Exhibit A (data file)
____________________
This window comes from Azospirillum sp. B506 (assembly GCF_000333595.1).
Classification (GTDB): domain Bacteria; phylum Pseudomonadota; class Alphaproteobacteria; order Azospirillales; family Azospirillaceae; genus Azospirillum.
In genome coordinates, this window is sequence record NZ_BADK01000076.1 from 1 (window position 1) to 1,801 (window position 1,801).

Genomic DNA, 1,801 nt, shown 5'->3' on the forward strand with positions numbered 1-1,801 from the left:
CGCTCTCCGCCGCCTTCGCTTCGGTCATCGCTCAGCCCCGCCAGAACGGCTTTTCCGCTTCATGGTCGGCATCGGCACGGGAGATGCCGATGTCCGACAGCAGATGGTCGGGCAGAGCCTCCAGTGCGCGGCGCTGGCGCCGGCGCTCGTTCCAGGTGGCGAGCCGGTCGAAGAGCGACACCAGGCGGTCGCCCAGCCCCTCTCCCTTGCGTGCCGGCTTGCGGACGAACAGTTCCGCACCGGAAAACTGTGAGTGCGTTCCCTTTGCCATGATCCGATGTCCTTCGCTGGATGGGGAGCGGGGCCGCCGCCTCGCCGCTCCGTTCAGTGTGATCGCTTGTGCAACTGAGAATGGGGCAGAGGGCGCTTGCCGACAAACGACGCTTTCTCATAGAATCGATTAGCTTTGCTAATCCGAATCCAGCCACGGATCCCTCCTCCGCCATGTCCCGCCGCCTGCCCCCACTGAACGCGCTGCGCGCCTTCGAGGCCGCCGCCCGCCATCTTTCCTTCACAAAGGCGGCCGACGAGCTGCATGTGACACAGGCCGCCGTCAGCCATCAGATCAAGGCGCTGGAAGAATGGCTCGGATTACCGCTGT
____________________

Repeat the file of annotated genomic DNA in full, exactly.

This window comes from Azospirillum sp. B506 (assembly GCF_000333595.1).
Classification (GTDB): domain Bacteria; phylum Pseudomonadota; class Alphaproteobacteria; order Azospirillales; family Azospirillaceae; genus Azospirillum.
In genome coordinates, this window is sequence record NZ_BADK01000076.1 from 1 (window position 1) to 1,801 (window position 1,801).

Genomic DNA, 1,801 nt, shown 5'->3' on the forward strand with positions numbered 1-1,801 from the left:
CGCTCTCCGCCGCCTTCGCTTCGGTCATCGCTCAGCCCCGCCAGAACGGCTTTTCCGCTTCATGGTCGGCATCGGCACGGGAGATGCCGATGTCCGACAGCAGATGGTCGGGCAGAGCCTCCAGTGCGCGGCGCTGGCGCCGGCGCTCGTTCCAGGTGGCGAGCCGGTCGAAGAGCGACACCAGGCGGTCGCCCAGCCCCTCTCCCTTGCGTGCCGGCTTGCGGACGAACAGTTCCGCACCGGAAAACTGTGAGTGCGTTCCCTTTGCCATGATCCGATGTCCTTCGCTGGATGGGGAGCGGGGCCGCCGCCTCGCCGCTCCGTTCAGTGTGATCGCTTGTGCAACTGAGAATGGGGCAGAGGGCGCTTGCCGACAAACGACGCTTTCTCATAGAATCGATTAGCTTTGCTAATCCGAATCCAGCCACGGATCCCTCCTCCGCCATGTCCCGCCGCCTGCCCCCACTGAACGCGCTGCGCGCCTTCGAGGCCGCCGCCCGCCATCTTTCCTTCACAAAGGCGGCCGACGAGCTGCATGTGACACAGGCCGCCGTCAGCCATCAGATCAAGGCGCTGGAAGAATGGCTCGGATTACCGCTGT